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You know him, you love him- hey, maybe you fear him, to each their own. But, all irrational fears aside… Santa Claus. The story of St. Nicholas has been reinvented over the centuries, but the basics remain: Happy, frumpy dude that likes sugar. Flying reindeer. Rad crib down north.
Hope that rings a bell. And, you know, if it doesn’t, this will be helpful to you, too.
Now, let’s turn back the clock to the beginnings of this iconic figure of the holiday season.
Who is St. Nicholas?
St. Nicholas, now known as Santa Claus, was a Christian bishop who lived in ancient Turkey. His legend of gift-bringing during Christmas was brought into the new world over the years.
Legend has it- as with the rest of this post- that St. Nicholas was born in 270 AD and died in 343 AD. Both of his parents passed when he was young, so he used his inheritance to help the poor and sick.
In the middle ages, he became one of Europe’s most beloved non-biblical saints. In France and Germany, his name was used in more than 2,000 churches.
A couple of his nicknames were the gift-giver and the WonderWorker.
Nick’s legend traveled to the U.S. through European immigrants. Later, In America, he became known as Santa Claus because of his old Dutch name, Sinterklaas.
What is Known About St. Nick’s Life?
Unfortunately, not much is really known about the story of St. Nicholas or his life.
St. Nicholas was born in Asia Minor and became a bishop of Myra, an old town in Turkey.
Beliefs say that he attended the Council of Nica in 325 AD. The Council of Nica held meetings that produced Nicene Creed, a fundamental statement of the church.
Others don’t believe that Nick attended this Council because his name was not on the attendee list when the cult was most popular.
But, quite honestly, we don’t really know anything for sure when we’re talking about history before the printing press. Thanks, Gutenberg!
What are Legends About St. Nick?
Three Chicks, Zero Dollars
One legend tells of how Nick helped three maidens escape the clutches of despair.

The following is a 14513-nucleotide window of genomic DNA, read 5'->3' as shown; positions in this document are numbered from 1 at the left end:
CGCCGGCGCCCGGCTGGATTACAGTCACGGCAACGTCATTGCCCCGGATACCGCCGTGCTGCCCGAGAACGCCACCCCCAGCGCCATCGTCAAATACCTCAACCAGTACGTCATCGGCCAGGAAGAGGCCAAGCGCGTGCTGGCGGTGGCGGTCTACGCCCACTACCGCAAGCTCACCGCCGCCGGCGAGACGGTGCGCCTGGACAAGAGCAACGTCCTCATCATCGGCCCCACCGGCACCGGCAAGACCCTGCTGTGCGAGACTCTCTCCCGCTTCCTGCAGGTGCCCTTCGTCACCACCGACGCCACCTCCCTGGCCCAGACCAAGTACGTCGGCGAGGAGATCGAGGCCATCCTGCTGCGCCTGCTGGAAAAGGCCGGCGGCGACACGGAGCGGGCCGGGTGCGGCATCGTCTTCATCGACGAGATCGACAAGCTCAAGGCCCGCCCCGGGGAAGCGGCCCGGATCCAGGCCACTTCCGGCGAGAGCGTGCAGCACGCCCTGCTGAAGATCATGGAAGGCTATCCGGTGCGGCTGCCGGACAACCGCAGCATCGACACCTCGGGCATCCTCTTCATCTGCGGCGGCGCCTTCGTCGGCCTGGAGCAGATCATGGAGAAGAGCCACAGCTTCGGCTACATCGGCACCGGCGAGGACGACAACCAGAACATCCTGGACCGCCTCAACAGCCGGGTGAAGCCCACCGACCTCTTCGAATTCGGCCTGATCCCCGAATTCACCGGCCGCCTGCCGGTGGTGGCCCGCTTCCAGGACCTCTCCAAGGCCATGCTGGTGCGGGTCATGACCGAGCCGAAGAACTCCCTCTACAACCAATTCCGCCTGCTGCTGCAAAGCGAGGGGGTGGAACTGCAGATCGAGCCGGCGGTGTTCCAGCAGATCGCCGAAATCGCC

Ooh, I know. Sounds dramatic.
These three girls had just breached the age where it was acceptable to marry them off- which means, like, 13. Romeo and Juliet is shaking in its boots.
So there’s this thing called a dowry, in which the bride’s father pays the groom as a reward for allowing the woman to be married? I guess? It’s super misogynistic and gross, but that’s honestly to be expected.
But, you see, the father of these three young teens was broke. So, no money. And no money meant no dowry, and no dowry meant no marriage.
So instead of any other possible response to this situation, this father sends his daughters into the prostitution business, which is a super fun idea for any thirteen year-old.
That was sarcasm.
When St. Nicholas heard of this, he threw a pack of gold into the father’s house. Because of Nick’s gratitude, he was able to pay for the oldest daughter’s dowry.
Nick did the same with the other daughters, paying off all of their dowries. The third time St. Nick did this, the father was waiting outside, and thanked the bishop sincerely.
Writers believe that this legend is what started the gift-giving tradition at Christmas.
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While some legends happened when Nick was alive, others happened after he passed, just like this next one.
In another tale, three students were sleeping peacefully at an inn. However, leering around the corner was a vile, evil innkeeper, who crept into their rooms in the dead of night and stole their goods.
To keep the story quiet and to tie loose ends, the innkeeper viciously slaughtered the students in their sleep.
When Nicholas saw this, he miraculously put their bodies back together, bringing them back to life.
Murder is Okay™ if it’s Santa
In another story, the deceased saint saw a Christian not paying back his debts to a Jewish moneylender. St. Nicholas killed the Christian in a place where the moneylender could find the debt.
The moneylender was displeased with St. Nick killing the Christian, so Nick brought him back to life. The moneylender, now un-dead, was so impressed that he converted to Christianity. Which, um, is a bit of an… adverse reaction to being murdered and subsequently resurrected.
Because of St. Nicholas’ good deeds- besides the whole murdering for fraud thing- he was becoming very popular all over the world. As the cult of St. Nicholas grew, he gained many different patronages.
St. Nicholas’ Bones
After St. Nicholas passed, his sacred bones were transferred to many different places. However, during one transportation, Italians seized his bones in fear of them being desecrated.
After they were stolen, Bari, the city they were located, became very popular.
How Did St. Nick’s Legend Come to the United States?
During December in 1773 and 1774, European immigrants traveled to the U.S. and shared the legend of St. Nicholas.
Then, a New York newspaper declared that Dutch families came to honor St. Nick’s death on December 6.
In 1894, Josh Pinterd gave out woodcuts with the saint carved in them at a society’s annual meeting. The carving had St. Nicholas standing in front of stockings filled with toys and candy in front of a fireplace.
In 1809, Washington Irving gave Nick more relevancy by referring to him as the Patron of New York, in his book, The History of New York.
As St. Nicholas grew, he was depicted with a blue hat, a red waistcoat, and yellow stockings.
Then, in 1820, Santa began to be commercialized for Christmas shopping.
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